While there are many Linux users who prefer other tools for doing their patch management, yum is designed for RPM-based distributions. Its popularity has grown as Fedora Linux has adapted yum as its primary patch management tool. Because the Red Hat Network is not available unless you’re a subscriber, many RHEL rebuild distributions have also adapted yum for updates and more.
The repository creation process can be time-consuming. If you use packages from installation CDs, you can save some time. With the rsync command, you can download the remaining packages that you need. The advantage of rsync is that you can keep your repositories up to date with the same commands that you’ve used to download the packages you need.
When created, you’ll need to share your repositories. There are three major sharing services: NFS, Apache, and FTP. When shared, you can configure your clients to point to the repositories on your local network, minimizing the loads on your Internet connection, allowing you to focus on those packages critical to security and functionality on your network.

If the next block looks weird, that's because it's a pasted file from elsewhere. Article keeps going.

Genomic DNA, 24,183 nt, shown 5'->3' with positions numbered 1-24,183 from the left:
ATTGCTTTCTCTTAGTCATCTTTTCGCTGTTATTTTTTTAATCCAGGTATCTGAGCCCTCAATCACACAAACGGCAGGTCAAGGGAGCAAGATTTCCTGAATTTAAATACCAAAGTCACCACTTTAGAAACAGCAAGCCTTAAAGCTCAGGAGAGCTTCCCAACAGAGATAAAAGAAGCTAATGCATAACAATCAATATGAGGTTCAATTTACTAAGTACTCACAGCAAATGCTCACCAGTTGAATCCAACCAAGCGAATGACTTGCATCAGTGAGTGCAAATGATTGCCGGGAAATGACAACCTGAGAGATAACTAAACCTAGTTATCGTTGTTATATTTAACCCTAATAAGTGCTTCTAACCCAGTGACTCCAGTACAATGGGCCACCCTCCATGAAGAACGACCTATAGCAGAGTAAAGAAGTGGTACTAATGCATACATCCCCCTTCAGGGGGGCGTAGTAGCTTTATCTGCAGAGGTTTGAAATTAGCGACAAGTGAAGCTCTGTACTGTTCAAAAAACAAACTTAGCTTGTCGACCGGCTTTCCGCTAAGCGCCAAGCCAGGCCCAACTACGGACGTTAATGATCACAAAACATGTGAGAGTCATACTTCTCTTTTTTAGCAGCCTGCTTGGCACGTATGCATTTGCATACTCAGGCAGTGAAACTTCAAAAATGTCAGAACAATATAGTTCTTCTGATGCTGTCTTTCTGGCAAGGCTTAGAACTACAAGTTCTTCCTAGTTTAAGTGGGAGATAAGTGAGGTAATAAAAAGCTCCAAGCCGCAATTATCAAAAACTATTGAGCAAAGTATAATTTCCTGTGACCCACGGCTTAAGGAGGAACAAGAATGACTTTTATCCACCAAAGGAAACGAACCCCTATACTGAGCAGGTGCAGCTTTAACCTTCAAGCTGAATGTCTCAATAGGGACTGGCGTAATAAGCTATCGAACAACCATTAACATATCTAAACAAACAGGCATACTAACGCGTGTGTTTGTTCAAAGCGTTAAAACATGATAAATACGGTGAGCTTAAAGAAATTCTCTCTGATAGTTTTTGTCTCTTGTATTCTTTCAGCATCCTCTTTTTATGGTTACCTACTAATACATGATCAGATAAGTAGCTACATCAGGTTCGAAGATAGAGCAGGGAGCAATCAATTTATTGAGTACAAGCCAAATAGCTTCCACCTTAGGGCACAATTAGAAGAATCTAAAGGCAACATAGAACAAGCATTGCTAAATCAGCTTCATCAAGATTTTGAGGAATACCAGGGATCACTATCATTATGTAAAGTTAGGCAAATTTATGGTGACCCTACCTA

While you can use the Red Hat Network Proxy Server described in Chapter 2 to manage patches and updates on RHEL computers, you can also configure a yum repository based on an amalgamation of RHEL installation packages and updates.
We’ve covered a broad array of patch management tools that you can use on almost any Linux distribution. There are other excellent tools exclusive to specific distributions, such as uprmi for Mandriva and emerge for Gentoo. Our lack of coverage of these tools is not intended to denigrate these excellent tools but simply reflects the scope of this book.